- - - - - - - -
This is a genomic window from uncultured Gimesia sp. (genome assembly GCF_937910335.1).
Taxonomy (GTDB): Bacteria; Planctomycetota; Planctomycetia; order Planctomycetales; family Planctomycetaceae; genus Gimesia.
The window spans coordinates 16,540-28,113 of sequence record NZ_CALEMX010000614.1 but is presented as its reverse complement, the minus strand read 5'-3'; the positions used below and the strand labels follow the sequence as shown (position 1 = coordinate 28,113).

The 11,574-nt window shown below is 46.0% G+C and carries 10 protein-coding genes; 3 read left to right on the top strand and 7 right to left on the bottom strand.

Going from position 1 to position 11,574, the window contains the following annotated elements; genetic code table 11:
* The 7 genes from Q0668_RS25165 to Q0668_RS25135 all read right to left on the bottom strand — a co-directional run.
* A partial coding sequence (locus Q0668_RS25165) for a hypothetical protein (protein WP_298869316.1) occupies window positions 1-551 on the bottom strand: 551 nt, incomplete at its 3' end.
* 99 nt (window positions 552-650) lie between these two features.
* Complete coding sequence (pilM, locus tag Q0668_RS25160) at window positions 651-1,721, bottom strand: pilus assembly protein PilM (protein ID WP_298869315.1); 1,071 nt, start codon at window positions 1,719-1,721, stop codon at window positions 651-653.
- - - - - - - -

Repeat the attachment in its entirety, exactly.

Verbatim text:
This is a genomic window from uncultured Gimesia sp. (genome assembly GCF_937910335.1).
Taxonomy (GTDB): Bacteria; Planctomycetota; Planctomycetia; order Planctomycetales; family Planctomycetaceae; genus Gimesia.
The window spans coordinates 16,540-28,113 of sequence record NZ_CALEMX010000614.1 but is presented as its reverse complement, the minus strand read 5'-3'; the positions used below and the strand labels follow the sequence as shown (position 1 = coordinate 28,113).

The 11,574-nt window shown below is 46.0% G+C and carries 10 protein-coding genes; 3 read left to right on the top strand and 7 right to left on the bottom strand.

Going from position 1 to position 11,574, the window contains the following annotated elements; genetic code table 11:
* The 7 genes from Q0668_RS25165 to Q0668_RS25135 all read right to left on the bottom strand — a co-directional run.
* A partial coding sequence (locus Q0668_RS25165) for a hypothetical protein (protein WP_298869316.1) occupies window positions 1-551 on the bottom strand: 551 nt, incomplete at its 3' end.
* 99 nt (window positions 552-650) lie between these two features.
* Complete coding sequence (pilM, locus tag Q0668_RS25160) at window positions 651-1,721, bottom strand: pilus assembly protein PilM (protein ID WP_298869315.1); 1,071 nt, start codon at window positions 1,719-1,721, stop codon at window positions 651-653.